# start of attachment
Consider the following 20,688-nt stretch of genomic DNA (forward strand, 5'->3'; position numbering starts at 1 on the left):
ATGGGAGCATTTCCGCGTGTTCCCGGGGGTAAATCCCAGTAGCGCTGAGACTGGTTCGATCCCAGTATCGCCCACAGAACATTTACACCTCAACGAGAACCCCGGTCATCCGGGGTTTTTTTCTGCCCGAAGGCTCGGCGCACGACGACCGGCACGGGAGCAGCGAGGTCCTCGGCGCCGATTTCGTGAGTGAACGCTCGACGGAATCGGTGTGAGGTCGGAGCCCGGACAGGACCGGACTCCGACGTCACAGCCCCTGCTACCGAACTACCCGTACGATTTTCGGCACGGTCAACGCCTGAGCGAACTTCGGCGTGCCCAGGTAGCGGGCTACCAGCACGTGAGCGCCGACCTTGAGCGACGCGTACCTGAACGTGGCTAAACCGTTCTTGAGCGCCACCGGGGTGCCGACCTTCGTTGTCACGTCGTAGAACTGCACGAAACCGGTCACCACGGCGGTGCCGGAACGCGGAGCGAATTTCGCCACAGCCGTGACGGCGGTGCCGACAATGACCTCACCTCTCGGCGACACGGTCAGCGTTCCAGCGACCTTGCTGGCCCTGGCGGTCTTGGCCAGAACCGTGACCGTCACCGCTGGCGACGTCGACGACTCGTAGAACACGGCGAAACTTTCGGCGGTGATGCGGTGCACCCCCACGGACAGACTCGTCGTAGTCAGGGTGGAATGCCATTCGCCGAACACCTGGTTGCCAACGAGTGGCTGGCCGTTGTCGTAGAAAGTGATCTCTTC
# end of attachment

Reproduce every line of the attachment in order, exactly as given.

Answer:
Consider the following 20,688-nt stretch of genomic DNA (forward strand, 5'->3'; position numbering starts at 1 on the left):
ATGGGAGCATTTCCGCGTGTTCCCGGGGGTAAATCCCAGTAGCGCTGAGACTGGTTCGATCCCAGTATCGCCCACAGAACATTTACACCTCAACGAGAACCCCGGTCATCCGGGGTTTTTTTCTGCCCGAAGGCTCGGCGCACGACGACCGGCACGGGAGCAGCGAGGTCCTCGGCGCCGATTTCGTGAGTGAACGCTCGACGGAATCGGTGTGAGGTCGGAGCCCGGACAGGACCGGACTCCGACGTCACAGCCCCTGCTACCGAACTACCCGTACGATTTTCGGCACGGTCAACGCCTGAGCGAACTTCGGCGTGCCCAGGTAGCGGGCTACCAGCACGTGAGCGCCGACCTTGAGCGACGCGTACCTGAACGTGGCTAAACCGTTCTTGAGCGCCACCGGGGTGCCGACCTTCGTTGTCACGTCGTAGAACTGCACGAAACCGGTCACCACGGCGGTGCCGGAACGCGGAGCGAATTTCGCCACAGCCGTGACGGCGGTGCCGACAATGACCTCACCTCTCGGCGACACGGTCAGCGTTCCAGCGACCTTGCTGGCCCTGGCGGTCTTGGCCAGAACCGTGACCGTCACCGCTGGCGACGTCGACGACTCGTAGAACACGGCGAAACTTTCGGCGGTGATGCGGTGCACCCCCACGGACAGACTCGTCGTAGTCAGGGTGGAATGCCATTCGCCGAACACCTGGTTGCCAACGAGTGGCTGGCCGTTGTCGTAGAAAGTGATCTCTTC